In modern day sport often we see Politicians use sport to win favour with the people or to make an international statement. If that is not the case then frequently on a lesser level we see sports administrators forget the essence of sport and politicise it for their own gains. Sometimes it is great to see Politics left at the door and the honest emotions that sport can produce be on show for all to see. That was the case yesterday in Seoul, in the Korea Republic on the final day of the Women’s East Asia Cup.
The East Asia Cup is a league competition where four international sides play each other during a week, and whoever finishes top of the league ladder is crowned the Champion.
Going into the final day of this the fourth Women’s competition Japan sat top of the league ladder on four points, the same as the Democratic People’s Republic of Korea (North Korea), but ahead on goal difference, by one goal. China were third with three points and South Korea or the Korea Republic as they are officially known were last with no points having lost to both North Korea and China.
Japan, had won the last two East Asia Cups without losing a game and were looking to do the same in 2013.
Much was made of the opening game which saw North Korea meet South Korea, but as has been the trend North Korea won again leaving the South with just one solitary win in 13 meetings between the two.
North Korea only arrived into Seoul last Friday after visa issues, and had to come via Beijing. The tournament started on Saturday. They would be the first North Korean side to play sport in South Korea since 2009.
On the final day North Korea met China in the first game which meant Japan would know what was required when it took on South Korea in the final game at the same stadium. North Korea won 1-0 thanks to a goal from Ri Un Hyang.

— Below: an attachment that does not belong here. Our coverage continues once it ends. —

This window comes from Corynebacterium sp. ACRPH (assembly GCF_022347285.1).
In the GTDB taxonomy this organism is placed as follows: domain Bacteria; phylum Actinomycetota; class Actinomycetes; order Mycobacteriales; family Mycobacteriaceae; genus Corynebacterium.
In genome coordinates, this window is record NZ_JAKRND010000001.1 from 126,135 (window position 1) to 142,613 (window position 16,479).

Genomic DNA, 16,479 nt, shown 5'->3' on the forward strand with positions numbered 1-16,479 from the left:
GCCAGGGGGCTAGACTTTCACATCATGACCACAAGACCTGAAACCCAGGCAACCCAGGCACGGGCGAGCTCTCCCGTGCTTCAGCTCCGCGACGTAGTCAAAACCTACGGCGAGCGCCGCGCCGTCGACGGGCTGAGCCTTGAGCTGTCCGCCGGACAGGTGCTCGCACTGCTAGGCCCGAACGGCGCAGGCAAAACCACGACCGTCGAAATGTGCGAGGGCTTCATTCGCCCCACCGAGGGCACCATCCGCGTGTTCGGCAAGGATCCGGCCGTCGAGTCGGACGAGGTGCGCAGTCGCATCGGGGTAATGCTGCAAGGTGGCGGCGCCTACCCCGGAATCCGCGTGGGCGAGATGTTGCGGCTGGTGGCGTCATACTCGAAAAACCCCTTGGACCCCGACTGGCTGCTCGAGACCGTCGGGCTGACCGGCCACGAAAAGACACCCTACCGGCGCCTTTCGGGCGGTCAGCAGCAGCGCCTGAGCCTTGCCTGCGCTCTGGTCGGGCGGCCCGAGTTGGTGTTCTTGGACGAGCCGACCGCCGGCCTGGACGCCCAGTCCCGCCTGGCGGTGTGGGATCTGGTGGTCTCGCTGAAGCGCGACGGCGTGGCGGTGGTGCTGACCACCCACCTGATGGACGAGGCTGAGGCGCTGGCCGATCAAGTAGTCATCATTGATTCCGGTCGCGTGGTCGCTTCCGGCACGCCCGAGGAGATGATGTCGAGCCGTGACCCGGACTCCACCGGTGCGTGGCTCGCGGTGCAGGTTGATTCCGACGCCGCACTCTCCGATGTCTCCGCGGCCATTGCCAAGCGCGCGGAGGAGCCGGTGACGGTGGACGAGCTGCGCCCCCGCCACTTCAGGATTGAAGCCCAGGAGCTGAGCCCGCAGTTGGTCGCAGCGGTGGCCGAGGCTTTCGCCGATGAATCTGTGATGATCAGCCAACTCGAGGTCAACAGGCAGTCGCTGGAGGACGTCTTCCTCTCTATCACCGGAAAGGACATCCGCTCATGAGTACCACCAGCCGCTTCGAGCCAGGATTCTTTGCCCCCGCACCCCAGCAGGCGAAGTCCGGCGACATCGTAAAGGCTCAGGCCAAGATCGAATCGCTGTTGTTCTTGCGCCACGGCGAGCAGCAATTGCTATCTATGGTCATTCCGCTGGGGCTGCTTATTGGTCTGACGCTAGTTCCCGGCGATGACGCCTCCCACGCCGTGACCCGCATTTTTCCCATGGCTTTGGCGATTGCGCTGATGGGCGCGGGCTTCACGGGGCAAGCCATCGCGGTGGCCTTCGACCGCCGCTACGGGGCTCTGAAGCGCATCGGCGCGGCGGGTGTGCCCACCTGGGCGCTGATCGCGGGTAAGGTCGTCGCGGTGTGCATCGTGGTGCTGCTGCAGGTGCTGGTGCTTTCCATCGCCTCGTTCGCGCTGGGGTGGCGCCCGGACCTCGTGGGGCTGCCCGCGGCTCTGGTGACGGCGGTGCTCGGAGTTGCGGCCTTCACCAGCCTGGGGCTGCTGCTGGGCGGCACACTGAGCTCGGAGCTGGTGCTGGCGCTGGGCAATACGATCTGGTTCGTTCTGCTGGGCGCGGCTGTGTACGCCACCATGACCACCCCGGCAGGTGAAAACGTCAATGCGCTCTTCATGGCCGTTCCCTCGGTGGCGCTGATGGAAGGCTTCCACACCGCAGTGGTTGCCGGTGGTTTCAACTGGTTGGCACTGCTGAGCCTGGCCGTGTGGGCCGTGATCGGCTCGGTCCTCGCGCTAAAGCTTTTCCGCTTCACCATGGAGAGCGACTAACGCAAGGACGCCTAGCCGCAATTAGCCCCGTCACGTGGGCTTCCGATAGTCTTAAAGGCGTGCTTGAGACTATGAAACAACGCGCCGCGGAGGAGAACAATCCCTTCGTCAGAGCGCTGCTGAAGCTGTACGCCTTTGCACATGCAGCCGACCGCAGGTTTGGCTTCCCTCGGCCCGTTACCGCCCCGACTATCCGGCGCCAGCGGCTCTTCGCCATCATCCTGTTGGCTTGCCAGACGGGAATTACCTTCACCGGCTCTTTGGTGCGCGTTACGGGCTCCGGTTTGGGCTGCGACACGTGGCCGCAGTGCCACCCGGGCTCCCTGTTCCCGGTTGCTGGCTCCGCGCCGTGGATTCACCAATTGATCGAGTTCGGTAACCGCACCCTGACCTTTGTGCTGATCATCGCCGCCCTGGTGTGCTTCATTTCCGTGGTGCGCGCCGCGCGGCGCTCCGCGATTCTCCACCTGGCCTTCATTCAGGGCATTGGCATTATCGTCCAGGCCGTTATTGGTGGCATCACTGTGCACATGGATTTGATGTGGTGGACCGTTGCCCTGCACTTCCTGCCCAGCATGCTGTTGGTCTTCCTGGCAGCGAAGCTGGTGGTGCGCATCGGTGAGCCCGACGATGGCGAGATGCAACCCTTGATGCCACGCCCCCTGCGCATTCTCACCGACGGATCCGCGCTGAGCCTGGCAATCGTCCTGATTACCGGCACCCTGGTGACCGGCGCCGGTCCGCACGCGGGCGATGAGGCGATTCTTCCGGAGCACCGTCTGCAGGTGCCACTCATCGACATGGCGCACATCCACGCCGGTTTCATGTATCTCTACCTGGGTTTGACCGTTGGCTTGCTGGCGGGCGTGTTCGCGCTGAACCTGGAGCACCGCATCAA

That meant Japan had to win to retain the East Asia Cup. With South Korea having not won a game it looked to many like a foregone conclusion that the World Champions would prevail. However South Korea left their best performance to last. They negated Japan’s attacking options and took the lead in the 13th minute through a sublime free kick from Ji So Yun. in the second half she doubled their lead, which meant Japan would have to find three goals to prevent the North Koreans winning the competition. They managed to pull back one and peppered the South Korean box, but could not find a second.
South Korea’s improbable win meant that their Northern neighbours were the East Asia Cup Champions for 2013, and for many of the team it was too much to believe as they burst into tears and hugged their team mates. Then they made their way down onto the pitch for scenes that show that sport is and always will be far greater than politics. the two Korean teams embraced and linked arms and took the applause of the crowd together. They posed for photographs together, and shared the glory together.
It was fitting that South Korea’s victory should hand the overall Championship to their fellow Koreans. As their fans always say when they support their neighbouring country against other nations, “We speak the same language and after all we are all Korean.”
Yesterday that was beautifully clear for all to see.